Although by no means the method Hirokazu Kore-eda employs on every movie, a common strategy of the Japanese auteur is to create a self-contained, occasionally fanciful situation, then allow the setup to play out in all its manifold narrative and ethical possibilities. This approach found its most obvious formulation in his 1998 film After Life, in which a group of newly dead people were asked to choose one memory from their life which would be reenacted by a group of actors and which the person would then watch over and over for all eternity. Whatever the thematic implications of this setup, the film ultimately faltered in shifting its emphasis to critiquing a situation that could never actually exist.
Far more successful, because more plausible, is the scenario of Kore-eda’s best film, Nobody Knows, in which the director imagines a situation where a pair of children are left to fend for themselves after their mother abandons them. Falling somewhere in between the two, though leaning more toward the pointless self-critique of After Life, is the director’s latest, Like Father, Like Son. While it’s rooted in a real-world setting, and apparently based on an actual case, the film offers a situation nearly as implausible as does After Life. Finding that their child was switched at birth with a baby from a working-class family, an upper-crust couple, Ryota (Masaharu Fukuyama) and Midori (Machiko Ono), decides, after long deliberation, to swap the six-year-old kid, Keita (Keita Ninomaya), who they had been raising as their son, with their biological child, only to realize the inevitable folly of such an idea.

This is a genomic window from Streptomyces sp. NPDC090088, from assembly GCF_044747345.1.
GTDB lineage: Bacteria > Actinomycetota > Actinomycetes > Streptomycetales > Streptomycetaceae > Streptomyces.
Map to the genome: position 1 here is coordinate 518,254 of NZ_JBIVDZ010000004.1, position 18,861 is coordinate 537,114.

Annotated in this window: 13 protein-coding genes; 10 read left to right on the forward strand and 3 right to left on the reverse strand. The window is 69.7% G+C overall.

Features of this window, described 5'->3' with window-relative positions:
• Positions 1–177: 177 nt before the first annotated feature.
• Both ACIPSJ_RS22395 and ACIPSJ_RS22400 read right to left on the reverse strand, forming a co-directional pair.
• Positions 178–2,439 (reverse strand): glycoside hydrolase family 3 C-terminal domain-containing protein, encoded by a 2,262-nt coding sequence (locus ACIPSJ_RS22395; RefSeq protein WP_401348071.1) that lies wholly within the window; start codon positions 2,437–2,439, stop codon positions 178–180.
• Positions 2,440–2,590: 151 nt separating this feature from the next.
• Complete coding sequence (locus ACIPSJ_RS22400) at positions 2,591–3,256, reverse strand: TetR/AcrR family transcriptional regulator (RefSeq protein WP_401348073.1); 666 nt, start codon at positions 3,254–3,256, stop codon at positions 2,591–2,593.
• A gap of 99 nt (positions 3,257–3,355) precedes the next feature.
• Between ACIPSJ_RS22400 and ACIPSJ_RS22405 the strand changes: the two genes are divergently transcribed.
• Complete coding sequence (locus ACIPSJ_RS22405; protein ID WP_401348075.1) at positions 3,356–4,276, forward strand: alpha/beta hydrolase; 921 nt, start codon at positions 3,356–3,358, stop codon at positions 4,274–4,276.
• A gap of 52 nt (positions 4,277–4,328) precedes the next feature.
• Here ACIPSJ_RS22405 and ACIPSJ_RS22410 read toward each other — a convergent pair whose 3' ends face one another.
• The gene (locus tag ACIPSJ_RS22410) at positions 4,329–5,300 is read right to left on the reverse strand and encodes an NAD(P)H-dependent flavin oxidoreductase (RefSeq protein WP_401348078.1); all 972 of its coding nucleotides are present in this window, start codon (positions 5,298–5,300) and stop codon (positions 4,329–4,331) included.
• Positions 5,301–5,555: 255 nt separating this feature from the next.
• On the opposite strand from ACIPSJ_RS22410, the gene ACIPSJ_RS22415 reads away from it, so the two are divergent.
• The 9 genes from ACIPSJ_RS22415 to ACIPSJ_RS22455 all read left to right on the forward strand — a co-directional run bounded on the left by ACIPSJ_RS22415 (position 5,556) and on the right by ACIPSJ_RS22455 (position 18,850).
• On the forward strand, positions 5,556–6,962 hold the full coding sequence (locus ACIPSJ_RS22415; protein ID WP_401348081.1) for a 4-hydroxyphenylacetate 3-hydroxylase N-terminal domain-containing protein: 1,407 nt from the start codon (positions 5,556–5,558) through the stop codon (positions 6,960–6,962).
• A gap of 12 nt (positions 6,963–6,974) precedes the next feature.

The film scores all of its thematic points early, commenting intriguingly, if ultimately rather obviously, on the demands of Japanese patriarchy. A successful architect with a go-getter attitude, Ryota shrinks from the feckless attitude of his own somewhat fey son, who he views as being more than a little bit of a disappointment. When he gets the chance to swap him for a more likely heir, it serves as a confirmation of his own sense of himself, an acknowledgement that he has actually sired someone more worthy of his lineage. Similarly, the film shows a divide among gender lines on the question of biological parentage, with the female characters suggesting the rather obvious supposition that what matters is who raises a child and not who birthed it, while the male characters cling to the supremacy of bloodlines.
With this business out of the way, though, the film unfolds among fairly ordinary lines, hitting all of the expected moments, and simply waiting out the time until Ryota realizes the inevitable folly of his decision. Like any Kore-eda work, the movie benefits from stunning, if rather sterile, cinematography, a hushed tone, by turns wry and acerbic, and the director’s now legendary ability to direct children. But while all this ensures a certain level of aesthetic accomplishment, it ultimately adds up to something less than a satisfying portrait of two families of different classes and two genders with different assumptions. As in After Life, Kore-eda has boxed himself into a scenario where the only way out is to deny the acceptability of that scenario’s parameters, after which, the film having effaced itself, there’s nothing left to do but roll the credits.